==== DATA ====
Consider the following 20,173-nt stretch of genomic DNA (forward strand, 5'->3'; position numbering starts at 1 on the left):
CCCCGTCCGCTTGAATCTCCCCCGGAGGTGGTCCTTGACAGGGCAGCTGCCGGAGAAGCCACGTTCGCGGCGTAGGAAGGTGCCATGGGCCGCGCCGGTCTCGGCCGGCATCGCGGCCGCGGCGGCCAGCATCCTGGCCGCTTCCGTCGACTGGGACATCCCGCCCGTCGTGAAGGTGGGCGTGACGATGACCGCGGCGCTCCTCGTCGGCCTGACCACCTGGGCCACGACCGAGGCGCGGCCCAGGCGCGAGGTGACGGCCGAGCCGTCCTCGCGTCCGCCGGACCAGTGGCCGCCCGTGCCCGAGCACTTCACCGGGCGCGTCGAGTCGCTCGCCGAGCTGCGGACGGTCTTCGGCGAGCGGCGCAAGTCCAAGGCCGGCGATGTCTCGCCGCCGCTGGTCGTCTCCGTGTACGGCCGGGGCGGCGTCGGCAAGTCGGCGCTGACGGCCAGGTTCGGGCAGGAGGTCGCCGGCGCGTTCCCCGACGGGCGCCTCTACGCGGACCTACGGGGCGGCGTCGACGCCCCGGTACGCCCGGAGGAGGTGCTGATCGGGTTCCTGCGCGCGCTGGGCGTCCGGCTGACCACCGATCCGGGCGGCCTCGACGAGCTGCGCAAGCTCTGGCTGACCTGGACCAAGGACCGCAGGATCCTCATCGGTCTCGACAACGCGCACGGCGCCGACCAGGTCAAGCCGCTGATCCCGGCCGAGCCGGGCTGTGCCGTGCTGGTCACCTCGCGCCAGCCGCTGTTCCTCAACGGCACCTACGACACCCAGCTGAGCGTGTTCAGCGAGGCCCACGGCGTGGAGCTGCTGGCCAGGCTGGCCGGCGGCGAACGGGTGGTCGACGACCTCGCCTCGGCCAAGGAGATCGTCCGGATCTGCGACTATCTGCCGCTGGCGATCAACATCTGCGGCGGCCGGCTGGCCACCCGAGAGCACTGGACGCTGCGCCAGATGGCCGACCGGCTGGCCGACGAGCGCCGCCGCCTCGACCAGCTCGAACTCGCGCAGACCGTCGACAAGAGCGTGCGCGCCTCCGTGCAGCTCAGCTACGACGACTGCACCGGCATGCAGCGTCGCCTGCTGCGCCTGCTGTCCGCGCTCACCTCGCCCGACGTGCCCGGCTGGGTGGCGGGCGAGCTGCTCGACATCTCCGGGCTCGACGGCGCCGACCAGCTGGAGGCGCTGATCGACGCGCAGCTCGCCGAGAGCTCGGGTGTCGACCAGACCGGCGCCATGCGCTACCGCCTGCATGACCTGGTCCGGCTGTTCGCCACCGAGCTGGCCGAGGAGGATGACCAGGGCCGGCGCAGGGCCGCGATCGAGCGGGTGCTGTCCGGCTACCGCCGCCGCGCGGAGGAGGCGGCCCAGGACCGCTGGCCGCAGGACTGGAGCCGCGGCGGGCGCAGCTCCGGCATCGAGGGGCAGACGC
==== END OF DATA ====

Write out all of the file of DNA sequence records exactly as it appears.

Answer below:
Consider the following 20,173-nt stretch of genomic DNA (forward strand, 5'->3'; position numbering starts at 1 on the left):
CCCCGTCCGCTTGAATCTCCCCCGGAGGTGGTCCTTGACAGGGCAGCTGCCGGAGAAGCCACGTTCGCGGCGTAGGAAGGTGCCATGGGCCGCGCCGGTCTCGGCCGGCATCGCGGCCGCGGCGGCCAGCATCCTGGCCGCTTCCGTCGACTGGGACATCCCGCCCGTCGTGAAGGTGGGCGTGACGATGACCGCGGCGCTCCTCGTCGGCCTGACCACCTGGGCCACGACCGAGGCGCGGCCCAGGCGCGAGGTGACGGCCGAGCCGTCCTCGCGTCCGCCGGACCAGTGGCCGCCCGTGCCCGAGCACTTCACCGGGCGCGTCGAGTCGCTCGCCGAGCTGCGGACGGTCTTCGGCGAGCGGCGCAAGTCCAAGGCCGGCGATGTCTCGCCGCCGCTGGTCGTCTCCGTGTACGGCCGGGGCGGCGTCGGCAAGTCGGCGCTGACGGCCAGGTTCGGGCAGGAGGTCGCCGGCGCGTTCCCCGACGGGCGCCTCTACGCGGACCTACGGGGCGGCGTCGACGCCCCGGTACGCCCGGAGGAGGTGCTGATCGGGTTCCTGCGCGCGCTGGGCGTCCGGCTGACCACCGATCCGGGCGGCCTCGACGAGCTGCGCAAGCTCTGGCTGACCTGGACCAAGGACCGCAGGATCCTCATCGGTCTCGACAACGCGCACGGCGCCGACCAGGTCAAGCCGCTGATCCCGGCCGAGCCGGGCTGTGCCGTGCTGGTCACCTCGCGCCAGCCGCTGTTCCTCAACGGCACCTACGACACCCAGCTGAGCGTGTTCAGCGAGGCCCACGGCGTGGAGCTGCTGGCCAGGCTGGCCGGCGGCGAACGGGTGGTCGACGACCTCGCCTCGGCCAAGGAGATCGTCCGGATCTGCGACTATCTGCCGCTGGCGATCAACATCTGCGGCGGCCGGCTGGCCACCCGAGAGCACTGGACGCTGCGCCAGATGGCCGACCGGCTGGCCGACGAGCGCCGCCGCCTCGACCAGCTCGAACTCGCGCAGACCGTCGACAAGAGCGTGCGCGCCTCCGTGCAGCTCAGCTACGACGACTGCACCGGCATGCAGCGTCGCCTGCTGCGCCTGCTGTCCGCGCTCACCTCGCCCGACGTGCCCGGCTGGGTGGCGGGCGAGCTGCTCGACATCTCCGGGCTCGACGGCGCCGACCAGCTGGAGGCGCTGATCGACGCGCAGCTCGCCGAGAGCTCGGGTGTCGACCAGACCGGCGCCATGCGCTACCGCCTGCATGACCTGGTCCGGCTGTTCGCCACCGAGCTGGCCGAGGAGGATGACCAGGGCCGGCGCAGGGCCGCGATCGAGCGGGTGCTGTCCGGCTACCGCCGCCGCGCGGAGGAGGCGGCCCAGGACCGCTGGCCGCAGGACTGGAGCCGCGGCGGGCGCAGCTCCGGCATCGAGGGGCAGACGC